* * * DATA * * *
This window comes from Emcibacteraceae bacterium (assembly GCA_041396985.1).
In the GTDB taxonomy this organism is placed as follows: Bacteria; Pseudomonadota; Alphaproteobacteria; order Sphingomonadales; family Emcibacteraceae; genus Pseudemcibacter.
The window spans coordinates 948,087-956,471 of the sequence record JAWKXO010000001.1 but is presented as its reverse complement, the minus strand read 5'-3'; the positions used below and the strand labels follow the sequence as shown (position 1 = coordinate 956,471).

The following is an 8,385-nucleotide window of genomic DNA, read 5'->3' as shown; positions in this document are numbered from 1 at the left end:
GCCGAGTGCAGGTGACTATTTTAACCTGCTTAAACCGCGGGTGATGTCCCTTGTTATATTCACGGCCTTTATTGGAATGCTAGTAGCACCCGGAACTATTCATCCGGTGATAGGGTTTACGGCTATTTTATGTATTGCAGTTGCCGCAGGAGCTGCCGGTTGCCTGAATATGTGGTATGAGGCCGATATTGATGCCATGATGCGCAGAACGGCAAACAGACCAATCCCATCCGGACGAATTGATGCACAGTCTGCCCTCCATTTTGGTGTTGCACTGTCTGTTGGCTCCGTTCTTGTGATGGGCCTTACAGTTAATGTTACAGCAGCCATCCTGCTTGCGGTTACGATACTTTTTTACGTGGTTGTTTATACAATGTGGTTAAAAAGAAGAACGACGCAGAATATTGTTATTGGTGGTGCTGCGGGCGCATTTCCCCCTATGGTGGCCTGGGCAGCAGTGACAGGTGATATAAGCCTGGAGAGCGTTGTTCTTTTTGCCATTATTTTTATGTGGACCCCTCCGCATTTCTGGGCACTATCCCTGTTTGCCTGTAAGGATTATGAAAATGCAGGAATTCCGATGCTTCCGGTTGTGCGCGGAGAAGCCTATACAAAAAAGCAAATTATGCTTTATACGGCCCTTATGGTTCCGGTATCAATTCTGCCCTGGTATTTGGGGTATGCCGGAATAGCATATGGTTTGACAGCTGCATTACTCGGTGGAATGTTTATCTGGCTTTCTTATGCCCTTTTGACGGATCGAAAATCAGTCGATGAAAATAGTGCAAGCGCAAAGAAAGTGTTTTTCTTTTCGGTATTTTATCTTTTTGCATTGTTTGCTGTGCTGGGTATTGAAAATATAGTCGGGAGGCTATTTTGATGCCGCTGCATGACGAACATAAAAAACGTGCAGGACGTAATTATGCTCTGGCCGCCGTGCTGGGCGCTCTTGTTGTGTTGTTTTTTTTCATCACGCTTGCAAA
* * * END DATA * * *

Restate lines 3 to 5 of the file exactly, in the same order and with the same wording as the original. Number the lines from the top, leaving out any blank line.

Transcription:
The window spans coordinates 948,087-956,471 of the sequence record JAWKXO010000001.1 but is presented as its reverse complement, the minus strand read 5'-3'; the positions used below and the strand labels follow the sequence as shown (position 1 = coordinate 956,471).

The following is an 8,385-nucleotide window of genomic DNA, read 5'->3' as shown; positions in this document are numbered from 1 at the left end:
GCCGAGTGCAGGTGACTATTTTAACCTGCTTAAACCGCGGGTGATGTCCCTTGTTATATTCACGGCCTTTATTGGAATGCTAGTAGCACCCGGAACTATTCATCCGGTGATAGGGTTTACGGCTATTTTATGTATTGCAGTTGCCGCAGGAGCTGCCGGTTGCCTGAATATGTGGTATGAGGCCGATATTGATGCCATGATGCGCAGAACGGCAAACAGACCAATCCCATCCGGACGAATTGATGCACAGTCTGCCCTCCATTTTGGTGTTGCACTGTCTGTTGGCTCCGTTCTTGTGATGGGCCTTACAGTTAATGTTACAGCAGCCATCCTGCTTGCGGTTACGATACTTTTTTACGTGGTTGTTTATACAATGTGGTTAAAAAGAAGAACGACGCAGAATATTGTTATTGGTGGTGCTGCGGGCGCATTTCCCCCTATGGTGGCCTGGGCAGCAGTGACAGGTGATATAAGCCTGGAGAGCGTTGTTCTTTTTGCCATTATTTTTATGTGGACCCCTCCGCATTTCTGGGCACTATCCCTGTTTGCCTGTAAGGATTATGAAAATGCAGGAATTCCGATGCTTCCGGTTGTGCGCGGAGAAGCCTATACAAAAAAGCAAATTATGCTTTATACGGCCCTTATGGTTCCGGTATCAATTCTGCCCTGGTATTTGGGGTATGCCGGAATAGCATATGGTTTGACAGCTGCATTACTCGGTGGAATGTTTATCTGGCTTTCTTATGCCCTTTTGACGGATCGAAAATCAGTCGATGAAAATAGTGCAAGCGCAAAGAAAGTGTTTTTCTTTTCGGTATTTTATCTTTTTGCATTGTTTGCTGTGCTGGGTATTGAAAATATAGTCGGGAGGCTATTTTGATGCCGCTGCATGACGAACATAAAAAACGTGCAGGACGTAATTATGCTCTGGCCGCCGTGCTGGGCGCTCTTGTTGTGTTGTTTTTTTTCATCACGCTTGCAAA